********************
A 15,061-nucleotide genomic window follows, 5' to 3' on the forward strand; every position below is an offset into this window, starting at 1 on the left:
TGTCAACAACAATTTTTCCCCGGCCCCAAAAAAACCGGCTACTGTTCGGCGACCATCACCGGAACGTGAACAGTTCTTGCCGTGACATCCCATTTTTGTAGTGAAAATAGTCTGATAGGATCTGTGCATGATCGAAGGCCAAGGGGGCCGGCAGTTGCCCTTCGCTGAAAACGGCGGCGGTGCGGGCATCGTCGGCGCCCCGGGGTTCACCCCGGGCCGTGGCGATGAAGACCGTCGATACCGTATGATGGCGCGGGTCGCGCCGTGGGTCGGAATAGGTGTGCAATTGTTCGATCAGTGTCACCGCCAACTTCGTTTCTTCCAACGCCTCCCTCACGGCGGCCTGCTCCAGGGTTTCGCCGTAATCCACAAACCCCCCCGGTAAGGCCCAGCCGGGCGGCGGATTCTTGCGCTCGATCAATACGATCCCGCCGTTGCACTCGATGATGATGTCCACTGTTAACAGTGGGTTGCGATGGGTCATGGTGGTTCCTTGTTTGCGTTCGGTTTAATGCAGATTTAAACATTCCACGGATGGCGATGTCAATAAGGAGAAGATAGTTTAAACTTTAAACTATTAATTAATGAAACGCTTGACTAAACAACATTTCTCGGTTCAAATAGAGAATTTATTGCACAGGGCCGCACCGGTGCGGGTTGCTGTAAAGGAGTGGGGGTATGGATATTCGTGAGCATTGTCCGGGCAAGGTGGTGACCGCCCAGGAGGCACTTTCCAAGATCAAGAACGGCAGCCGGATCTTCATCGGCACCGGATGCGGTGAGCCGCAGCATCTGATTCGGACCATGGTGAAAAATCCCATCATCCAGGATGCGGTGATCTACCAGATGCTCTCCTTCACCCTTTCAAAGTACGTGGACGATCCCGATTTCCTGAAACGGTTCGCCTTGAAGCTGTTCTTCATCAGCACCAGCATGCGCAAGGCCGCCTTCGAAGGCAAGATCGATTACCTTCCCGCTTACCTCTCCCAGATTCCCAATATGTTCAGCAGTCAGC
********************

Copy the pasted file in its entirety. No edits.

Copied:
A 15,061-nucleotide genomic window follows, 5' to 3' on the forward strand; every position below is an offset into this window, starting at 1 on the left:
TGTCAACAACAATTTTTCCCCGGCCCCAAAAAAACCGGCTACTGTTCGGCGACCATCACCGGAACGTGAACAGTTCTTGCCGTGACATCCCATTTTTGTAGTGAAAATAGTCTGATAGGATCTGTGCATGATCGAAGGCCAAGGGGGCCGGCAGTTGCCCTTCGCTGAAAACGGCGGCGGTGCGGGCATCGTCGGCGCCCCGGGGTTCACCCCGGGCCGTGGCGATGAAGACCGTCGATACCGTATGATGGCGCGGGTCGCGCCGTGGGTCGGAATAGGTGTGCAATTGTTCGATCAGTGTCACCGCCAACTTCGTTTCTTCCAACGCCTCCCTCACGGCGGCCTGCTCCAGGGTTTCGCCGTAATCCACAAACCCCCCCGGTAAGGCCCAGCCGGGCGGCGGATTCTTGCGCTCGATCAATACGATCCCGCCGTTGCACTCGATGATGATGTCCACTGTTAACAGTGGGTTGCGATGGGTCATGGTGGTTCCTTGTTTGCGTTCGGTTTAATGCAGATTTAAACATTCCACGGATGGCGATGTCAATAAGGAGAAGATAGTTTAAACTTTAAACTATTAATTAATGAAACGCTTGACTAAACAACATTTCTCGGTTCAAATAGAGAATTTATTGCACAGGGCCGCACCGGTGCGGGTTGCTGTAAAGGAGTGGGGGTATGGATATTCGTGAGCATTGTCCGGGCAAGGTGGTGACCGCCCAGGAGGCACTTTCCAAGATCAAGAACGGCAGCCGGATCTTCATCGGCACCGGATGCGGTGAGCCGCAGCATCTGATTCGGACCATGGTGAAAAATCCCATCATCCAGGATGCGGTGATCTACCAGATGCTCTCCTTCACCCTTTCAAAGTACGTGGACGATCCCGATTTCCTGAAACGGTTCGCCTTGAAGCTGTTCTTCATCAGCACCAGCATGCGCAAGGCCGCCTTCGAAGGCAAGATCGATTACCTTCCCGCTTACCTCTCCCAGATTCCCAATATGTTCAGCAGTCAGC